We reached a stage in the early stages of this Government's regime at which it was considered to be almost not respectable not to try to own your own house. That is not suited to what most people want. It has flourished on the back of propaganda which suggests that the citizens of rich countries are home owners and those in poor countries are not. That is not true. In a list of countries ranked in order of home owning, Bangladesh has 90 per cent. owner-occupancy and Switzerland has 33 per cent. Therefore, that is entirely contrary to what most people believe.

The truth is that neither extreme is desirable and we need to look at what houses are needed for. Your Lordships' House must be one of the few places left where a large proportion of people have houses which they reckon to hand on to their children. Most of us do not and our children would not thank us if we did. But to trap a wide range of the middle classes in a myth which encourages them to borrow money which they do not have on security of jobs which they may not keep in order to own their houses is extremely stupid.

However, having said that we should now go into reverse and encourage a climate of providing houses to let

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so that families can move easily according to their size at any given moment, I should now like to pass on to discuss what kind of houses they should be. Unfortunately, I do not have time today to go into many of the important points, but I should like to dwell on one of them. It is very simple: they should be healthy for the people who live in them and for the world from which their materials come. That means being choosy with materials, but it does not mean abandoning diversity.

To stray outside of housing for a moment, St. Albans Abbey, which I gather is still in quite good nick, was built 900 years ago with what were already 1,000 year-old bricks from nearby Roman ruins. At the other extreme, many houses in California, on the other hand, are built from "gridcore", which is recycled newspapers, cardboard boxes and timber moulded to maximise strength and minimise weight. Both of those examples have more virtue in their own way than, say, the Fawlty Towers of Marsham Street.

First, we must build to last. It is a fallacy to think that we must build only to last a short time because new technology will make our old houses obsolete. It is the solid buildings which for the most part can be adapted. The standards which we use for building today are unlikely to produce buildings which are acceptable in 30 years' time, let alone 300.

We must build to last and we must build to the highest standards. At present, we do neither. The energy conservation requirements of the latest building regulations just about reach the level adopted in Sweden 60 years ago. If we adopted current Swedish standards we could reduce the amount of domestic heating to a quarter of the current average in this country.

We must concentrate on building in such a way that we can save energy without ruining the poor. Where in northern Europe housing standards are much higher than ours—and where are they not?—energy taxation which is essential if we are to shift taxes from labour to resources (which is essential for a sustainable economy) is feasible without making the poor suffer.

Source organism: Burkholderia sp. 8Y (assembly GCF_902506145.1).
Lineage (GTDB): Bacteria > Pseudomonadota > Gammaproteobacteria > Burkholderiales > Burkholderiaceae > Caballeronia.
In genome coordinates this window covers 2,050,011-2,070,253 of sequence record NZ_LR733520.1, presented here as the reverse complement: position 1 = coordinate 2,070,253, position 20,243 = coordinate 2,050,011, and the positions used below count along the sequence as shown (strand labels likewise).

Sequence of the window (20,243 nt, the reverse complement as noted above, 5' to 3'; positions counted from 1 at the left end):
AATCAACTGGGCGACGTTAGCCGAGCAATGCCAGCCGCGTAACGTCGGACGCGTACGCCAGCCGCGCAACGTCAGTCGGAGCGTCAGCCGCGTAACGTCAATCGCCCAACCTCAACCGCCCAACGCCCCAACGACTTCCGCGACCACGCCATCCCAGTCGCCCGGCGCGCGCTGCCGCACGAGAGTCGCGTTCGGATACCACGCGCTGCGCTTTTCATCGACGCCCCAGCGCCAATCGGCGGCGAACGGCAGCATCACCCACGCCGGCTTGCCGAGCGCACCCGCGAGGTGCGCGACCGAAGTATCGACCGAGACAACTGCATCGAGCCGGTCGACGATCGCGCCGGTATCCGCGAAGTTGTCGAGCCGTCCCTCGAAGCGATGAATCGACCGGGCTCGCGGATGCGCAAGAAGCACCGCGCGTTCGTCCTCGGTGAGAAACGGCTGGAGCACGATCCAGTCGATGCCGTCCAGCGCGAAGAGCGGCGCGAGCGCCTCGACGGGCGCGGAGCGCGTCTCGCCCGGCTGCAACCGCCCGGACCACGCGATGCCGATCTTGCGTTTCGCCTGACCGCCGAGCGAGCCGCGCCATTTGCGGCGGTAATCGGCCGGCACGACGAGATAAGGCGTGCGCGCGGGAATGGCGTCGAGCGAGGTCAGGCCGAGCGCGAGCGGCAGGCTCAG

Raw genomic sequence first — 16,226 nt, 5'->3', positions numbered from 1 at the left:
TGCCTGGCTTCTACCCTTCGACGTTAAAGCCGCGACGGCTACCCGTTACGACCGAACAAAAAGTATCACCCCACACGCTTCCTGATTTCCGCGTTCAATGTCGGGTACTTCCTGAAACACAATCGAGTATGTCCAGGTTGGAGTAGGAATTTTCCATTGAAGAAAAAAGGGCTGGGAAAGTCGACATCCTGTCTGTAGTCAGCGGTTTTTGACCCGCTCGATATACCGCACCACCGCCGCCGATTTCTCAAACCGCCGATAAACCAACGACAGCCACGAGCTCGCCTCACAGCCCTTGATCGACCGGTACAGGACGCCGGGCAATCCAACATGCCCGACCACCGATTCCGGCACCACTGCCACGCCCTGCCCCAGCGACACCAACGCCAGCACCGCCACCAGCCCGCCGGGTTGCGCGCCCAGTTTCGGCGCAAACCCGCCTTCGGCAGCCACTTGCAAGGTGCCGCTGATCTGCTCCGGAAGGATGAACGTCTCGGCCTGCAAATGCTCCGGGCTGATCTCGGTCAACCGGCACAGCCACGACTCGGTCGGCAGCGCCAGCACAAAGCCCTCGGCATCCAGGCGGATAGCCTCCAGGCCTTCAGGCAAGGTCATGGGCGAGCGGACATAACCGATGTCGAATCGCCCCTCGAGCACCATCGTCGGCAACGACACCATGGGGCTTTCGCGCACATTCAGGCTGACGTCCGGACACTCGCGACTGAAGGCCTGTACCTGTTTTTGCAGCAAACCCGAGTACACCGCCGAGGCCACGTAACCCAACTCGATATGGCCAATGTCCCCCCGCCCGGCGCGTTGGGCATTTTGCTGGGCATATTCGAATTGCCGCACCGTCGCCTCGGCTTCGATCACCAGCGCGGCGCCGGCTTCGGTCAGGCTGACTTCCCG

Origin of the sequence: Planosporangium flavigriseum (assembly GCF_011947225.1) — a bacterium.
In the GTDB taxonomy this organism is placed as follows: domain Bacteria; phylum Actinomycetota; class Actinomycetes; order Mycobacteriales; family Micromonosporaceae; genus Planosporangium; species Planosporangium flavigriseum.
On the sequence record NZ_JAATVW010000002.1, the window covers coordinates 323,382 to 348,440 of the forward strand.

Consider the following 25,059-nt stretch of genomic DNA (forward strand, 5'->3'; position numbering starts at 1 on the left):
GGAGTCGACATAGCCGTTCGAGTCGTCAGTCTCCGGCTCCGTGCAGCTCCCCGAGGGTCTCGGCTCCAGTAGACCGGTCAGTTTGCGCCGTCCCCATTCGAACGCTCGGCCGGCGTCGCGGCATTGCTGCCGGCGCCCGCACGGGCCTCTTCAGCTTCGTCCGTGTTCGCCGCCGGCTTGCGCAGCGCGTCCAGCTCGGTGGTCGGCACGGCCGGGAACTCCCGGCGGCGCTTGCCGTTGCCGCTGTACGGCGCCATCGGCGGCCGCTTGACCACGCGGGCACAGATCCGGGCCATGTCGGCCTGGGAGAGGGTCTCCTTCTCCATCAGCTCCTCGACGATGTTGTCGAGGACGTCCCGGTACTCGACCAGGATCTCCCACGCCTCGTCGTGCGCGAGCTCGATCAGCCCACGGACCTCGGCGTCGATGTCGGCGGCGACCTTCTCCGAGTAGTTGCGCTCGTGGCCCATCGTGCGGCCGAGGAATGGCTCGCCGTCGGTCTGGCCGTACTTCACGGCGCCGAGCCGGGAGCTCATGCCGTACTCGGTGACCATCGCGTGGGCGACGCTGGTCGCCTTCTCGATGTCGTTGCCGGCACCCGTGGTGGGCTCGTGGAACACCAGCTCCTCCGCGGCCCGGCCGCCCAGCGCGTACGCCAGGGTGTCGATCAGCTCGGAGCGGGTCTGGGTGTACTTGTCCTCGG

A whole new climate of opinion is needed before those matters can become mainstream in this country, but we have made a start. Among other things, we have made a start with the recent Home Energy Conservation Bill brought through Parliament by people from all parties but chiefly, I am proud to say, by the pertinacity of Alan Beith, Diana Maddock and my noble friend Lady Hamwee, who is to speak shortly. Let us build on that start and move in that direction, remembering that to build cheap and nasty now is to lay up disasters for the future.

4.52 p.m.

Lord Haskel: My Lords, I too am most grateful to my noble friend Lord Dean for giving us the opportunity to debate housing. My noble friend is a very lucky chap because it is such a topical matter. Indeed, it was very good of him to suggest such a topic at this time. Fifteen years ago home ownership equalled security. It was encouraged because it was right to give people a stake in society. But good things abused become disasters. That is what happened with housing. It became a lottery.

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Financial deregulation and the favourable point of the economic cycle allowed households throughout the UK much greater access to credit. This, and tax incentives, fuelled a rapid rise in house prices. With house prices rising inexorably at the beginning, it was a one-way bet. You borrowed from the banks; you bought a house. The value of your house rose without any action on your part. Although it helped, you did not actually have to look after your asset—the value went up faster than it depreciated. Contrary to what the noble Lord, Lord Elton, said, government policy during the 1980s did not ensure that there was more and better housing. What it ensured was that the price of houses went up and up.

Unlike the National Lottery, everyone won or appeared to win at the beginning—home owners, banks, the Government (they won votes), the estate agents, the builders, and the DIY suppliers. Everyone benefited. Many people sold their houses and took profits. Some £20.4 billion of equity was withdrawn at the peak in 1988—certainly a boost to consumption but, I would ask the Minister, what additional resources were being created? Much of the economic boom of the 1980s was based on house price inflation. People withdrew equity on the increasing value of their houses to fuel a spending boom. But what new capital was created? Where is the new wealth now? Where are the new factories, services and infrastructure?